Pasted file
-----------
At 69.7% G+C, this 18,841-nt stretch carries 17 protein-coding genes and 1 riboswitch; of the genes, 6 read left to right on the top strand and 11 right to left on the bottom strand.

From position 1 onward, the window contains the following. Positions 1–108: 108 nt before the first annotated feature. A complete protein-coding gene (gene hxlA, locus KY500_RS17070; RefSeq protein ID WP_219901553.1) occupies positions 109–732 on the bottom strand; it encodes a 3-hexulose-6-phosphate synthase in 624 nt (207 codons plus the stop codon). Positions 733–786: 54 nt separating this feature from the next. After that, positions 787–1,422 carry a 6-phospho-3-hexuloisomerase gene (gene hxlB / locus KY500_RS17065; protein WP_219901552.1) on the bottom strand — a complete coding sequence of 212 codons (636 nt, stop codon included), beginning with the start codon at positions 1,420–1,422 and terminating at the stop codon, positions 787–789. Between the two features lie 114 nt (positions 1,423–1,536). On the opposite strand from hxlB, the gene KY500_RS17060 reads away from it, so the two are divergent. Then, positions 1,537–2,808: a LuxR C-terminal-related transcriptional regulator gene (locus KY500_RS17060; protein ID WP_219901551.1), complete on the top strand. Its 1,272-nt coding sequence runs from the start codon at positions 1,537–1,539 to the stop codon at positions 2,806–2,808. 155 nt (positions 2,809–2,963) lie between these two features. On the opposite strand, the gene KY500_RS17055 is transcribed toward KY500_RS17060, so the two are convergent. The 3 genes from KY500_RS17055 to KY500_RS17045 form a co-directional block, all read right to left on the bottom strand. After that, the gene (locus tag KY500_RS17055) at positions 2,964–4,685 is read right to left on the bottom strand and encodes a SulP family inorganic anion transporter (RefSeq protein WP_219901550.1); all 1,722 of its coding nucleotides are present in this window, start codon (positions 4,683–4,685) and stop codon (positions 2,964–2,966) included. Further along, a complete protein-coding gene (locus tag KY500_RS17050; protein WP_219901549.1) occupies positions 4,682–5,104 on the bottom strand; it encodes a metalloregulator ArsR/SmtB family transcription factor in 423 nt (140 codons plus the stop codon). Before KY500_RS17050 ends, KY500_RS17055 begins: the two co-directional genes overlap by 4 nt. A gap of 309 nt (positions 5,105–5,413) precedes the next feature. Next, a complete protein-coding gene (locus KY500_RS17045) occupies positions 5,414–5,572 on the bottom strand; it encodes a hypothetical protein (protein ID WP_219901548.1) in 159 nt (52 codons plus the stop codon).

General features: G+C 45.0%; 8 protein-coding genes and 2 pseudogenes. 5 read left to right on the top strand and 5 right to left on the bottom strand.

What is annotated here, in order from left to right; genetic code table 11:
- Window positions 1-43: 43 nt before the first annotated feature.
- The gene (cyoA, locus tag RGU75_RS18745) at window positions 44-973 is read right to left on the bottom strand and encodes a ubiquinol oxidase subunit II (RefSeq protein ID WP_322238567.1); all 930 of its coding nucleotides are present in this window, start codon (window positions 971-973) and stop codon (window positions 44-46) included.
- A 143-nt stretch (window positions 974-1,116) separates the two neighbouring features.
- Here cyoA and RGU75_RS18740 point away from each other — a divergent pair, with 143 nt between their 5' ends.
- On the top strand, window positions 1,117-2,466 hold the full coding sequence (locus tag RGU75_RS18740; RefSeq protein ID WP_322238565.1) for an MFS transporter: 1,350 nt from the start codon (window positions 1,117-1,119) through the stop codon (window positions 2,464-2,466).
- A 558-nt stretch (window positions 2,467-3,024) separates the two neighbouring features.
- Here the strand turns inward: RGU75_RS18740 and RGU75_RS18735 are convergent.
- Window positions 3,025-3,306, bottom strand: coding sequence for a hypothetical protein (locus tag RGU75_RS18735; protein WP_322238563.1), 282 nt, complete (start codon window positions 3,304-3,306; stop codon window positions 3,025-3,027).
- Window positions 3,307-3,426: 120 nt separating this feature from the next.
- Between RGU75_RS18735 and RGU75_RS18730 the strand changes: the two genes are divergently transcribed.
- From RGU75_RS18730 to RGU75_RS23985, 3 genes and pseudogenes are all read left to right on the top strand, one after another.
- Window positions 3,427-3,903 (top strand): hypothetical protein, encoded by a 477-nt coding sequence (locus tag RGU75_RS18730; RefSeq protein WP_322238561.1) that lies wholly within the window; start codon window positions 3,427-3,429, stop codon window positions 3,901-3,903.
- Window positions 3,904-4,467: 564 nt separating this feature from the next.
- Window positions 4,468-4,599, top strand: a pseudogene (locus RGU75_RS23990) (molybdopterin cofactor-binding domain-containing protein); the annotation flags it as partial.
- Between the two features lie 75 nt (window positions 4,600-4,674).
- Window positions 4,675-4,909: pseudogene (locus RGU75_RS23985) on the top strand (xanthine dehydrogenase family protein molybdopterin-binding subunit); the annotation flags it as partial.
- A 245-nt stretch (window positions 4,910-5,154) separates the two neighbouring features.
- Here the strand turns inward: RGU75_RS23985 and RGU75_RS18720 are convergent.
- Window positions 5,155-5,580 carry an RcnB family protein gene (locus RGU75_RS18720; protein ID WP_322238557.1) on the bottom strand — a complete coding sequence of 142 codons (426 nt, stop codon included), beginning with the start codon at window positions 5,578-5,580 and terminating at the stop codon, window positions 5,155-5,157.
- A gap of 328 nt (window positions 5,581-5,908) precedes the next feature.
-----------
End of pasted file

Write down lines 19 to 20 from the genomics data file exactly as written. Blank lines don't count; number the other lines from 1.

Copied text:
- Between the two features lie 75 nt (window positions 4,600-4,674).
- Window positions 4,675-4,909: pseudogene (locus RGU75_RS23985) on the top strand (xanthine dehydrogenase family protein molybdopterin-binding subunit); the annotation flags it as partial.